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Ross: Removing a statue reflects a changed opinion

Richmond Circuit Court Judge Bradley Cavedo ruled to indefinitely extend an injunction preventing the Virginia governor from removing a historic statue of Confederate Gen. Robert E. Lee from Richmond's famed Monument Avenue. (Photo by Eze Amos/Getty Images)

The President has cast himself as the defender of statues: “Our past is not a burden to be cast away.”

No indeed. But taking down a statue doesn’t erase our past. It’s more a reflection of changing opinions about who was on the right side of history.

What does a statue say – it says “this person deserves your admiration – that’s why he’s 10 feet tall and waterproof.”

But opinions change on what’s appropriate for pubic display.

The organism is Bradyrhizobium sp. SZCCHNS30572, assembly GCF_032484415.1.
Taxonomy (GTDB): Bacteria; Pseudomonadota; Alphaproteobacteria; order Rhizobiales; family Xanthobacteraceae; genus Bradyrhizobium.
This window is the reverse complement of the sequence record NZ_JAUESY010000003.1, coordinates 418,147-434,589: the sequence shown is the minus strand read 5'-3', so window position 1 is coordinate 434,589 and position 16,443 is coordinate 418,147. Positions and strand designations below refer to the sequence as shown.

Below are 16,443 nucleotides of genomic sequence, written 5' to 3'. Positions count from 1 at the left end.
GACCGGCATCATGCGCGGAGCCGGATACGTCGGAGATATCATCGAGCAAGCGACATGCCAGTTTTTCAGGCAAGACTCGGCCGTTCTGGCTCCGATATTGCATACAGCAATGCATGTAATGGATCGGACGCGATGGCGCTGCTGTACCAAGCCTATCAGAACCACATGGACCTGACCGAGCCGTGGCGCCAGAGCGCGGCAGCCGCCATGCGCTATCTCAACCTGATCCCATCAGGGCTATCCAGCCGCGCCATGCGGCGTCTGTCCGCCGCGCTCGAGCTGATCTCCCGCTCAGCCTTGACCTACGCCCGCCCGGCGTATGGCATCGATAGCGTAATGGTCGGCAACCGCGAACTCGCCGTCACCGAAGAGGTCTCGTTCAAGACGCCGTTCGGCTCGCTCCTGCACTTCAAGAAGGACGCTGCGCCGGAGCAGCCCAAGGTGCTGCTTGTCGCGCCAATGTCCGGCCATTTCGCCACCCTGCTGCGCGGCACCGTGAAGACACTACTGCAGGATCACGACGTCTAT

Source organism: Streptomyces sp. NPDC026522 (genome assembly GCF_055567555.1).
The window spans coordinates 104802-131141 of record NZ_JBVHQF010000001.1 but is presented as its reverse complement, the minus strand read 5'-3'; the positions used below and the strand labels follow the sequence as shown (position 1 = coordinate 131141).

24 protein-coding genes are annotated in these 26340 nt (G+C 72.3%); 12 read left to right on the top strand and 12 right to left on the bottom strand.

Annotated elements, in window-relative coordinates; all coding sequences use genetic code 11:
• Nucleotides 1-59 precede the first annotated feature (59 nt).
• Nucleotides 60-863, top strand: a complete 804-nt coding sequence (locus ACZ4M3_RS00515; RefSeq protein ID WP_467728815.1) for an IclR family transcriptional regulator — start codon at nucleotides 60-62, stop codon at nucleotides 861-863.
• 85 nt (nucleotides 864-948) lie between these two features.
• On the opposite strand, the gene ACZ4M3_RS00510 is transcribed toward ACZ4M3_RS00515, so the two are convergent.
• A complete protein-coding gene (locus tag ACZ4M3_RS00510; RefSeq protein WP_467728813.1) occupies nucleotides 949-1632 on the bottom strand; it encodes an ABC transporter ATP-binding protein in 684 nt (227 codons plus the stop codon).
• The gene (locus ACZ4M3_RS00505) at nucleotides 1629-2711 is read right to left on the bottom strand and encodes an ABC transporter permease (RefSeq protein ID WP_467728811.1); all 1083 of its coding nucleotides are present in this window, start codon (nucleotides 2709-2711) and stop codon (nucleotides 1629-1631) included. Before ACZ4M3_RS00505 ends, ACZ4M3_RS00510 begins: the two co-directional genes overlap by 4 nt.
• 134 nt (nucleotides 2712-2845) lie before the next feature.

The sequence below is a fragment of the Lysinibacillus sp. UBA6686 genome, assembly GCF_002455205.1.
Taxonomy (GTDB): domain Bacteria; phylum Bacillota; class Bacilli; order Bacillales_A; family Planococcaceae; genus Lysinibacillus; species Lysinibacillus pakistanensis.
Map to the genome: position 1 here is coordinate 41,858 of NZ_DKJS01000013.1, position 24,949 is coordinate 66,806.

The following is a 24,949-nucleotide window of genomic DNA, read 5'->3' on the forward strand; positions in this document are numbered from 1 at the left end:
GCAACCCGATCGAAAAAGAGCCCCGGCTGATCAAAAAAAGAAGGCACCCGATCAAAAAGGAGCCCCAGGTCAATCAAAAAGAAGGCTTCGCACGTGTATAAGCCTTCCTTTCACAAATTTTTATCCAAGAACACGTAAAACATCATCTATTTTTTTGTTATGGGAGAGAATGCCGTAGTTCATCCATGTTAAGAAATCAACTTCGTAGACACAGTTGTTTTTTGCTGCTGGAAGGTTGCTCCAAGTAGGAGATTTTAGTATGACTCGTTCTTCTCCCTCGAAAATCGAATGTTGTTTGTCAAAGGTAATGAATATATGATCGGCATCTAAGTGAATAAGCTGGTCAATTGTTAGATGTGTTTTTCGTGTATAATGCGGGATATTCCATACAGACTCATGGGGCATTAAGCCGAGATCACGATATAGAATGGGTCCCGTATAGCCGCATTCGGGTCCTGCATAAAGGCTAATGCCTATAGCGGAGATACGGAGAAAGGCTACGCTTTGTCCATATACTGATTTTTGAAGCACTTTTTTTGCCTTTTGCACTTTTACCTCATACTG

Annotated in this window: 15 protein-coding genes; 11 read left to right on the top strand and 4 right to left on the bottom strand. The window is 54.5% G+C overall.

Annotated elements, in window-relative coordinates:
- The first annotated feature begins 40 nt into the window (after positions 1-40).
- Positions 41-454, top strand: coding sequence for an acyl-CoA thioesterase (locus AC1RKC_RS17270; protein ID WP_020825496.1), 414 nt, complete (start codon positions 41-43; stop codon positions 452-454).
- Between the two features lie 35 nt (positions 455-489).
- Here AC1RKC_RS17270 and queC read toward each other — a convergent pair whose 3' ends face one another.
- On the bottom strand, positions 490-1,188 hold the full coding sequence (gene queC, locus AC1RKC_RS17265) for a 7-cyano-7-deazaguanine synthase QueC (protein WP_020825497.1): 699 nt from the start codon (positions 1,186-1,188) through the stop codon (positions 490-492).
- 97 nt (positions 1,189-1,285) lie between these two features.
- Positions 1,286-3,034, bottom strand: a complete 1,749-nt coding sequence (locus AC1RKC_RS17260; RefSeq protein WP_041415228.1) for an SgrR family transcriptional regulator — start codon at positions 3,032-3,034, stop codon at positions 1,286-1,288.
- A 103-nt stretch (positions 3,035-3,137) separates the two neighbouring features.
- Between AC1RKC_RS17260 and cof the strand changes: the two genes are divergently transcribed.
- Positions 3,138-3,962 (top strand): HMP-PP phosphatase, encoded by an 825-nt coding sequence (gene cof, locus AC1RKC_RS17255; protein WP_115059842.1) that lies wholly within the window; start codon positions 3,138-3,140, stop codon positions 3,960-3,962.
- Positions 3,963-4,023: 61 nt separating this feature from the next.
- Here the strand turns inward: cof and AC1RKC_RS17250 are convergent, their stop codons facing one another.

I used to wonder why Greek and Roman sculptors felt compelled to replace private parts with fig leaves.

But of course, it was the church in the middle ages that applied the genital vegetation. Naked genitals represented sin to them.

Well, today we know that many confederate statues were actually fig leaves for the confederate cause – intended to HIDE history.

Now, should they be pulled down by a mob? No, I would prefer that elected representatives had them removed by politically-neutral heavy machinery.

But I don’t see anything radical about a new generation choosing who gets to be a hero. Their choices may also be pulled down one day. We examine the past to explain the present, so history will always be political.

We all claim to want the truth – but nations, being comprised of human beings, will always feel the urge to hide their private parts.

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